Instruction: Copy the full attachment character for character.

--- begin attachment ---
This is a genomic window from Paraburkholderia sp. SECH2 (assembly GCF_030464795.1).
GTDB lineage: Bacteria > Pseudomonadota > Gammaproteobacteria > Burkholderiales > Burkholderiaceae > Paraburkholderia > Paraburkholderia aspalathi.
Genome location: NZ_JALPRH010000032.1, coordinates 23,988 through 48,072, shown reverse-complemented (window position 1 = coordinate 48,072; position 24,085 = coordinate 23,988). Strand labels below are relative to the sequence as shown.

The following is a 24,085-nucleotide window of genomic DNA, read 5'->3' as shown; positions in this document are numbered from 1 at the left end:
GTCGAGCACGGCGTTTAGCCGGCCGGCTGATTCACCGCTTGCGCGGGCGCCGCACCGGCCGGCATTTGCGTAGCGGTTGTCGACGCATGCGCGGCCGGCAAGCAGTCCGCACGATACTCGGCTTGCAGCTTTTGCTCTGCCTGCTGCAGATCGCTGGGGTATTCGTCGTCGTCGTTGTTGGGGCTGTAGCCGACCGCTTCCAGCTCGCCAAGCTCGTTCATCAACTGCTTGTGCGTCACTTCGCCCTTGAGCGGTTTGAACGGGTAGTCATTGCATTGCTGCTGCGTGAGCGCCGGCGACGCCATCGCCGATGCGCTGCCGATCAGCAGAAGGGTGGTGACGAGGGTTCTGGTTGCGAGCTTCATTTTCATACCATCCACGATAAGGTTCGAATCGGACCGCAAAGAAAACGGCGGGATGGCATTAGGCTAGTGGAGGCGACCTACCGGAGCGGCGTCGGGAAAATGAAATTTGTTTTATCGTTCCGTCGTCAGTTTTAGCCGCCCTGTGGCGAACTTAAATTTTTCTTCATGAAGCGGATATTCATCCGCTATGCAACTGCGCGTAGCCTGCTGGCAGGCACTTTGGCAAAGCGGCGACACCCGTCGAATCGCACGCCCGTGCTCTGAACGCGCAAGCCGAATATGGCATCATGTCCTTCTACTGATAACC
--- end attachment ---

This is a genomic window from Paraburkholderia sp. SECH2 (assembly GCF_030464795.1).
GTDB lineage: Bacteria > Pseudomonadota > Gammaproteobacteria > Burkholderiales > Burkholderiaceae > Paraburkholderia > Paraburkholderia aspalathi.
Genome location: NZ_JALPRH010000032.1, coordinates 23,988 through 48,072, shown reverse-complemented (window position 1 = coordinate 48,072; position 24,085 = coordinate 23,988). Strand labels below are relative to the sequence as shown.

The following is a 24,085-nucleotide window of genomic DNA, read 5'->3' as shown; positions in this document are numbered from 1 at the left end:
GTCGAGCACGGCGTTTAGCCGGCCGGCTGATTCACCGCTTGCGCGGGCGCCGCACCGGCCGGCATTTGCGTAGCGGTTGTCGACGCATGCGCGGCCGGCAAGCAGTCCGCACGATACTCGGCTTGCAGCTTTTGCTCTGCCTGCTGCAGATCGCTGGGGTATTCGTCGTCGTCGTTGTTGGGGCTGTAGCCGACCGCTTCCAGCTCGCCAAGCTCGTTCATCAACTGCTTGTGCGTCACTTCGCCCTTGAGCGGTTTGAACGGGTAGTCATTGCATTGCTGCTGCGTGAGCGCCGGCGACGCCATCGCCGATGCGCTGCCGATCAGCAGAAGGGTGGTGACGAGGGTTCTGGTTGCGAGCTTCATTTTCATACCATCCACGATAAGGTTCGAATCGGACCGCAAAGAAAACGGCGGGATGGCATTAGGCTAGTGGAGGCGACCTACCGGAGCGGCGTCGGGAAAATGAAATTTGTTTTATCGTTCCGTCGTCAGTTTTAGCCGCCCTGTGGCGAACTTAAATTTTTCTTCATGAAGCGGATATTCATCCGCTATGCAACTGCGCGTAGCCTGCTGGCAGGCACTTTGGCAAAGCGGCGACACCCGTCGAATCGCACGCCCGTGCTCTGAACGCGCAAGCCGAATATGGCATCATGTCCTTCTACTGATAACC